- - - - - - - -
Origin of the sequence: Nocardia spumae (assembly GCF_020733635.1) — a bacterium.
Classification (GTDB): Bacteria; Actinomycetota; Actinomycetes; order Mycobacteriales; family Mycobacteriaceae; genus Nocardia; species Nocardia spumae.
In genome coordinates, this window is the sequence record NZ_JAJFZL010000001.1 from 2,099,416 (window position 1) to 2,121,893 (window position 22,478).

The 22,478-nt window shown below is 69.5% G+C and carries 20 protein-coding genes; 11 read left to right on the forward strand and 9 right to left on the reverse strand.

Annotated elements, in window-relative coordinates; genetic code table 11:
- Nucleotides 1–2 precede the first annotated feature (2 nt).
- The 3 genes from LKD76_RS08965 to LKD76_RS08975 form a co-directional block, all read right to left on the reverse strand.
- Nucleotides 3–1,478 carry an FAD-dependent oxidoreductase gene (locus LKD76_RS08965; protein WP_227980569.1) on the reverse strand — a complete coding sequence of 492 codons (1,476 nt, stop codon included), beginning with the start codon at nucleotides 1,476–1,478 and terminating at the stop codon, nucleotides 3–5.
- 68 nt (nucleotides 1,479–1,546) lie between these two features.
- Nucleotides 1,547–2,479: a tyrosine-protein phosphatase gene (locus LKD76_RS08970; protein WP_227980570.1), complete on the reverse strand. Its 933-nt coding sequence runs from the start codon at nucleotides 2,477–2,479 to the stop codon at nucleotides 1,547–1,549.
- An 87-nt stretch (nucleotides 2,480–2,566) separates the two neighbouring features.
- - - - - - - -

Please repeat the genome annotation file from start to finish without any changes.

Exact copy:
Origin of the sequence: Nocardia spumae (assembly GCF_020733635.1) — a bacterium.
Classification (GTDB): Bacteria; Actinomycetota; Actinomycetes; order Mycobacteriales; family Mycobacteriaceae; genus Nocardia; species Nocardia spumae.
In genome coordinates, this window is the sequence record NZ_JAJFZL010000001.1 from 2,099,416 (window position 1) to 2,121,893 (window position 22,478).

The 22,478-nt window shown below is 69.5% G+C and carries 20 protein-coding genes; 11 read left to right on the forward strand and 9 right to left on the reverse strand.

Annotated elements, in window-relative coordinates; genetic code table 11:
- Nucleotides 1–2 precede the first annotated feature (2 nt).
- The 3 genes from LKD76_RS08965 to LKD76_RS08975 form a co-directional block, all read right to left on the reverse strand.
- Nucleotides 3–1,478 carry an FAD-dependent oxidoreductase gene (locus LKD76_RS08965; protein WP_227980569.1) on the reverse strand — a complete coding sequence of 492 codons (1,476 nt, stop codon included), beginning with the start codon at nucleotides 1,476–1,478 and terminating at the stop codon, nucleotides 3–5.
- 68 nt (nucleotides 1,479–1,546) lie between these two features.
- Nucleotides 1,547–2,479: a tyrosine-protein phosphatase gene (locus LKD76_RS08970; protein WP_227980570.1), complete on the reverse strand. Its 933-nt coding sequence runs from the start codon at nucleotides 2,477–2,479 to the stop codon at nucleotides 1,547–1,549.
- An 87-nt stretch (nucleotides 2,480–2,566) separates the two neighbouring features.